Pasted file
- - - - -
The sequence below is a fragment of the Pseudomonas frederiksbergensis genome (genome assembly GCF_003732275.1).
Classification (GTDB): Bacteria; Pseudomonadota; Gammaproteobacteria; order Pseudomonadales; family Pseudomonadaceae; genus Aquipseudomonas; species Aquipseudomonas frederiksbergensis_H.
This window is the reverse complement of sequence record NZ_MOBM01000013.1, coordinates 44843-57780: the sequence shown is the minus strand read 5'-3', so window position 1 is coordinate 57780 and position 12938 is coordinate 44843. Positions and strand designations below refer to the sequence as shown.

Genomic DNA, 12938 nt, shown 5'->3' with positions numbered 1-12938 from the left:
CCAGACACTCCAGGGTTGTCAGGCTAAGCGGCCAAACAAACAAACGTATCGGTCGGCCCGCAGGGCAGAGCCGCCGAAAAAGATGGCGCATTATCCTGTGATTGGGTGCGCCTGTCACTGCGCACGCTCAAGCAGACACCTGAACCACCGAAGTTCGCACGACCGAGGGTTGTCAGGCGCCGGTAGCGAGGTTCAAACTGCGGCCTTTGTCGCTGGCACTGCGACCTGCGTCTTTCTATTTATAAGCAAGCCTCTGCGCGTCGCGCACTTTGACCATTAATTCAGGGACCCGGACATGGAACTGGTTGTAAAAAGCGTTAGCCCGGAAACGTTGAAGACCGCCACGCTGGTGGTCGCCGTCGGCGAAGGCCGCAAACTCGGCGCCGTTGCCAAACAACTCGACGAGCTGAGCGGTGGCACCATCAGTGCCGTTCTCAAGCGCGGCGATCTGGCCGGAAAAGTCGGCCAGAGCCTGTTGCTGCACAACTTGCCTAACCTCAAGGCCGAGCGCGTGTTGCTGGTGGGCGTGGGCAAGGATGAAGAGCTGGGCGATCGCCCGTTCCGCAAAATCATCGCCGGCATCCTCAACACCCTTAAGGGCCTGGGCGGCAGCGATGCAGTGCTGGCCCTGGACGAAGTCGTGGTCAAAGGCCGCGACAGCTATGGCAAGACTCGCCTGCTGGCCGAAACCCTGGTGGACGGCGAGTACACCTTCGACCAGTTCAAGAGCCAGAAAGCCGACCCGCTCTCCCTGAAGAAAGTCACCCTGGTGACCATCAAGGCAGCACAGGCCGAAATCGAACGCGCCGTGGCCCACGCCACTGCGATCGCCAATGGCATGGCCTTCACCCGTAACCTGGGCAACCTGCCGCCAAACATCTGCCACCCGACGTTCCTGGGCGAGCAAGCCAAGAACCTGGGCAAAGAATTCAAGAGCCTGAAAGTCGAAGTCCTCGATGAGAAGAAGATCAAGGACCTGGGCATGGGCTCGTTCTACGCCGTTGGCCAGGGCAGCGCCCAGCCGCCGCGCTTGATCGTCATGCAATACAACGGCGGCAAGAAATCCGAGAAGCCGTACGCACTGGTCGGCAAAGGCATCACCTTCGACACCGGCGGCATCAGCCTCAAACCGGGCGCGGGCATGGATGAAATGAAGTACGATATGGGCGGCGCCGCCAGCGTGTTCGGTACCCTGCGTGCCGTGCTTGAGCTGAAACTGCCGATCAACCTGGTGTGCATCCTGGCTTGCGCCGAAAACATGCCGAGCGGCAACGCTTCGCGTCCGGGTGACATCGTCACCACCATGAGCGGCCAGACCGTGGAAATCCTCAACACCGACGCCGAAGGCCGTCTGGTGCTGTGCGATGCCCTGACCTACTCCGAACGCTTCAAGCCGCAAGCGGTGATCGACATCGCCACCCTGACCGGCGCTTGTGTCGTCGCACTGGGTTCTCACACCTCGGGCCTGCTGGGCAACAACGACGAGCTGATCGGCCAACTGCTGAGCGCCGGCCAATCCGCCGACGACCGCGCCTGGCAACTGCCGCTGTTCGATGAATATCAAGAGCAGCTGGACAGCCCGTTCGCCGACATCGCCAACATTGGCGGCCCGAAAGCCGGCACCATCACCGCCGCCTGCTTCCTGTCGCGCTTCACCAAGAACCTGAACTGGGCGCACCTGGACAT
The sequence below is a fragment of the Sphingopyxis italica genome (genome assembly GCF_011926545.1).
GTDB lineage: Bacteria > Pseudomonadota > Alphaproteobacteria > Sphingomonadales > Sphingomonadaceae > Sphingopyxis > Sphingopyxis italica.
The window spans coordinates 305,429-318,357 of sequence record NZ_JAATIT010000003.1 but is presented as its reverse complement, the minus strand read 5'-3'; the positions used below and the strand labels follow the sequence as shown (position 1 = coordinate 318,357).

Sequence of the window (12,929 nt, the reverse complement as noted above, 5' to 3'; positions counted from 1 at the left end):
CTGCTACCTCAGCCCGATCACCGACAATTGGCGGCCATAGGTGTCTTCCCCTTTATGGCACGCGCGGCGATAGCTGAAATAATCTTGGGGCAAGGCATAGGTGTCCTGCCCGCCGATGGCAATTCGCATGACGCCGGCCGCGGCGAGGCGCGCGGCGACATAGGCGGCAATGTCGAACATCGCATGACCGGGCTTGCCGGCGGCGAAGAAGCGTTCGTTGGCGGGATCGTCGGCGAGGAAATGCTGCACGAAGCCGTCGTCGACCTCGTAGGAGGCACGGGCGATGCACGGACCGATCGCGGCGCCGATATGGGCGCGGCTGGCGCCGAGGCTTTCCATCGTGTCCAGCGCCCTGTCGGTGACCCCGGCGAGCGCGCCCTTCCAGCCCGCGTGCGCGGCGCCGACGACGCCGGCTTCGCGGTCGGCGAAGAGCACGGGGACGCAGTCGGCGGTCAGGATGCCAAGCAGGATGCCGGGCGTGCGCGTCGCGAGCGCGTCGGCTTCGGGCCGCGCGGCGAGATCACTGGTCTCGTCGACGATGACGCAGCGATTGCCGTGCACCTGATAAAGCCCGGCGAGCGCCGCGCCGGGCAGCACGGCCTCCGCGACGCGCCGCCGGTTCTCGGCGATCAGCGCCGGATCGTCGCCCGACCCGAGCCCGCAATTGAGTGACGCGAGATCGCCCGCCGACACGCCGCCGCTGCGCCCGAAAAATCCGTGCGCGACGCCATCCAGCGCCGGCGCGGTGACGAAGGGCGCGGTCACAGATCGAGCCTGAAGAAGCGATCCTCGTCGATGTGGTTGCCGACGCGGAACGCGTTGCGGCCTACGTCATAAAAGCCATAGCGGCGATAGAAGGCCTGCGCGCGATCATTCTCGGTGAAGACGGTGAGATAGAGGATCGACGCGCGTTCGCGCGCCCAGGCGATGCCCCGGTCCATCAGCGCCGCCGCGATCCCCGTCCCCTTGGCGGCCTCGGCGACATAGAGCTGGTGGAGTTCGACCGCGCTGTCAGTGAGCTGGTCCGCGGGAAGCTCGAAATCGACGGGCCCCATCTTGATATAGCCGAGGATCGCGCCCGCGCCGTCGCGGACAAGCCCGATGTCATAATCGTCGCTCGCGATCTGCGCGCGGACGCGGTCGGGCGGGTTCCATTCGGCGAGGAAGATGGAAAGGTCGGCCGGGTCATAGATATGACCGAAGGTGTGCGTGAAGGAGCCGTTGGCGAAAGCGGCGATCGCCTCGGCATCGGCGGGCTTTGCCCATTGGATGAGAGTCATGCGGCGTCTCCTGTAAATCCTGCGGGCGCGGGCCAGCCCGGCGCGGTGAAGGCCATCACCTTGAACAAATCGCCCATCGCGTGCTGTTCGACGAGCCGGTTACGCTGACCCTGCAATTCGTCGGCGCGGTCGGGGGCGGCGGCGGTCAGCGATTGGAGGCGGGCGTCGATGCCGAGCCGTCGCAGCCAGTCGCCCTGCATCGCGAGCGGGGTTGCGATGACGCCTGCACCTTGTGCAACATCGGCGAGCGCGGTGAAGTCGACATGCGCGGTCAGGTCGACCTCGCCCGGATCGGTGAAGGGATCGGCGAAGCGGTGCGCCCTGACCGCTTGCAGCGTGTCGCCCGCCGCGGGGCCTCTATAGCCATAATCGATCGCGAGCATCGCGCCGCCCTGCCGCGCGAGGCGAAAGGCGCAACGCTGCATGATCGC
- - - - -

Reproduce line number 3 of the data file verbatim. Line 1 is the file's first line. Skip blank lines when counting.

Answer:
This window is the reverse complement of sequence record NZ_MOBM01000013.1, coordinates 44843-57780: the sequence shown is the minus strand read 5'-3', so window position 1 is coordinate 57780 and position 12938 is coordinate 44843. Positions and strand designations below refer to the sequence as shown.